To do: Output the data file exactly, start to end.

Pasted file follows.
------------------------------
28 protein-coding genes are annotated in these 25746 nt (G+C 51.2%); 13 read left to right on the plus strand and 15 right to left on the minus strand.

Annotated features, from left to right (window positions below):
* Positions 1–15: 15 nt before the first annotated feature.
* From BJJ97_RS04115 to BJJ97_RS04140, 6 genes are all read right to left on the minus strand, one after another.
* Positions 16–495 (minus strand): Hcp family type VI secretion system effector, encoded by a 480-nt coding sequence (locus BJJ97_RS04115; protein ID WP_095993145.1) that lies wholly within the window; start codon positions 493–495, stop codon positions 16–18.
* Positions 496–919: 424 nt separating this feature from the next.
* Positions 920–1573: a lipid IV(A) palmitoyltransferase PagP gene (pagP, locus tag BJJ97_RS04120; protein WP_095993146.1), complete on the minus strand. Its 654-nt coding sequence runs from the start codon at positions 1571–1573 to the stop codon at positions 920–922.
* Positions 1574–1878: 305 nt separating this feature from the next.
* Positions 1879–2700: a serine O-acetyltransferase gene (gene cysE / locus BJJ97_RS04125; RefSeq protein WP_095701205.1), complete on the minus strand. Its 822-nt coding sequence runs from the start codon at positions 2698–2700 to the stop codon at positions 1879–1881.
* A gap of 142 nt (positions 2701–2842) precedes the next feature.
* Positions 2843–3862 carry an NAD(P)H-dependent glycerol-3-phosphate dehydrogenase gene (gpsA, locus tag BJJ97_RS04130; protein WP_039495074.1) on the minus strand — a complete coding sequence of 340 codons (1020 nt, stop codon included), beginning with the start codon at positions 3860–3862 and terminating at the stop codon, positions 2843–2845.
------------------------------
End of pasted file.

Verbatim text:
28 protein-coding genes are annotated in these 25746 nt (G+C 51.2%); 13 read left to right on the plus strand and 15 right to left on the minus strand.

Annotated features, from left to right (window positions below):
* Positions 1–15: 15 nt before the first annotated feature.
* From BJJ97_RS04115 to BJJ97_RS04140, 6 genes are all read right to left on the minus strand, one after another.
* Positions 16–495 (minus strand): Hcp family type VI secretion system effector, encoded by a 480-nt coding sequence (locus BJJ97_RS04115; protein ID WP_095993145.1) that lies wholly within the window; start codon positions 493–495, stop codon positions 16–18.
* Positions 496–919: 424 nt separating this feature from the next.
* Positions 920–1573: a lipid IV(A) palmitoyltransferase PagP gene (pagP, locus tag BJJ97_RS04120; protein WP_095993146.1), complete on the minus strand. Its 654-nt coding sequence runs from the start codon at positions 1571–1573 to the stop codon at positions 920–922.
* Positions 1574–1878: 305 nt separating this feature from the next.
* Positions 1879–2700: a serine O-acetyltransferase gene (gene cysE / locus BJJ97_RS04125; RefSeq protein WP_095701205.1), complete on the minus strand. Its 822-nt coding sequence runs from the start codon at positions 2698–2700 to the stop codon at positions 1879–1881.
* A gap of 142 nt (positions 2701–2842) precedes the next feature.
* Positions 2843–3862 carry an NAD(P)H-dependent glycerol-3-phosphate dehydrogenase gene (gpsA, locus tag BJJ97_RS04130; protein WP_039495074.1) on the minus strand — a complete coding sequence of 340 codons (1020 nt, stop codon included), beginning with the start codon at positions 3860–3862 and terminating at the stop codon, positions 2843–2845.